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Nevada Casinos Report $3.4 Billion Loss For 2010

Strip Casinos Lose $2.5 Billion Overall

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Any indication of a rebound for the nation’s economic downturn isn’t being seen in Nevada. The foreclosure and unemployment rate remain high, but perhaps the most telling figure for the state’s current economic situation comes from the Nevada casinos themselves, which have just reported losses for the second consecutive fiscal year.

A total of $3.4 billion was lost by casino operators throughout Nevada in 2010, according to an abstract conducted by the Nevada Gaming Control Board on the state’s 256 casinos that gross over $1 million in gaming revenues. The profitability measurement takes into account all money spent at casino properties including rooms, dining, entertainment and gaming.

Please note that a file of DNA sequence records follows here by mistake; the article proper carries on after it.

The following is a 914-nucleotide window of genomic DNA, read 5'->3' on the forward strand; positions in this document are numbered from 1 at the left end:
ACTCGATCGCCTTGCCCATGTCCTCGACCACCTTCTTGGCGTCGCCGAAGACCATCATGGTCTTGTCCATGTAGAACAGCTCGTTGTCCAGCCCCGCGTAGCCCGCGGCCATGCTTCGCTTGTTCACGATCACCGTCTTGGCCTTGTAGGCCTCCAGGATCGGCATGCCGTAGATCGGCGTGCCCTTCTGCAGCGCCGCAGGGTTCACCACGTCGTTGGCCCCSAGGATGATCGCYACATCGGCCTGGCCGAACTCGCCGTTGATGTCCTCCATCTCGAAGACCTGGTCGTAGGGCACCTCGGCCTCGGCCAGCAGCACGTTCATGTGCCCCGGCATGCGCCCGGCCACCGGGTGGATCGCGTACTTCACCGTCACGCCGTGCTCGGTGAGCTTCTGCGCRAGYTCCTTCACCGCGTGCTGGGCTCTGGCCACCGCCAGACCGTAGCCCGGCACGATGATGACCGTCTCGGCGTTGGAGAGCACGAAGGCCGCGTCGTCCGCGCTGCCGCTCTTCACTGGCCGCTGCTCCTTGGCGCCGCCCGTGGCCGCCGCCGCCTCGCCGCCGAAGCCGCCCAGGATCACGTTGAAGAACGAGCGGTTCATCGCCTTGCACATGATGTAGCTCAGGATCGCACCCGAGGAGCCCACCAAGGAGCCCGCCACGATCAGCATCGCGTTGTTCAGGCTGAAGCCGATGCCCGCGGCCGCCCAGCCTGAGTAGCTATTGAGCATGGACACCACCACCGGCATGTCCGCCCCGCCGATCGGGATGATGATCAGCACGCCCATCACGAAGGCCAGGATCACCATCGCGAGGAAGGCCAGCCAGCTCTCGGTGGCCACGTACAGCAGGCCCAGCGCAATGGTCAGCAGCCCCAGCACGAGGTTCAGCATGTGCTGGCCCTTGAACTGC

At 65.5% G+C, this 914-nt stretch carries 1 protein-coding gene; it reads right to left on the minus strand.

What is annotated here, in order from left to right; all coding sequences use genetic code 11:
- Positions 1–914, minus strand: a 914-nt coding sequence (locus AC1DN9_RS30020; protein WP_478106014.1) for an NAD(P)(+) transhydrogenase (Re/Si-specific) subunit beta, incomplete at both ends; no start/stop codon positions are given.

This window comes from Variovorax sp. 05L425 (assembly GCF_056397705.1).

In 2009, casino operators reported a nearly $6.8 billion loss. While the 2010 numbers may indicate some growth, in reality, they are just reflecting the devaluing of casino assets by roughly $3.5 billion.

This marks the first time in the abstract’s history that casinos have reported overall losses two years in a row. Unlike in 2002, when casinos reported losses following the Sept. 11 terrorist attacks, the current situation has little to do with a decrease in travel.

“People are still coming to Nevada because we’ve seen monthly tourism numbers grow,” said Mike Lawton, senior research analyst for the Nevada Gaming Control Board. “But the consumer spending levels remain challenged.”

Visitors may still be flocking to the strip, but they’re paying less to stay there. Room rates dropped an average of more than $12, moving from $124.75 in 2009 to $112.20 in 2010. For the 12th consecutive year, gaming revenues accounted for less than 50 percent of the overall net revenue total.

The 39 strip casinos lost just over $2.5 billion overall last year and reported a decline over 3.1 percent in gaming revenues worth nearly $5.2 billion. Downtown Las Vegas casinos reported losses of $73.7 million, compared to $54 million the previous year.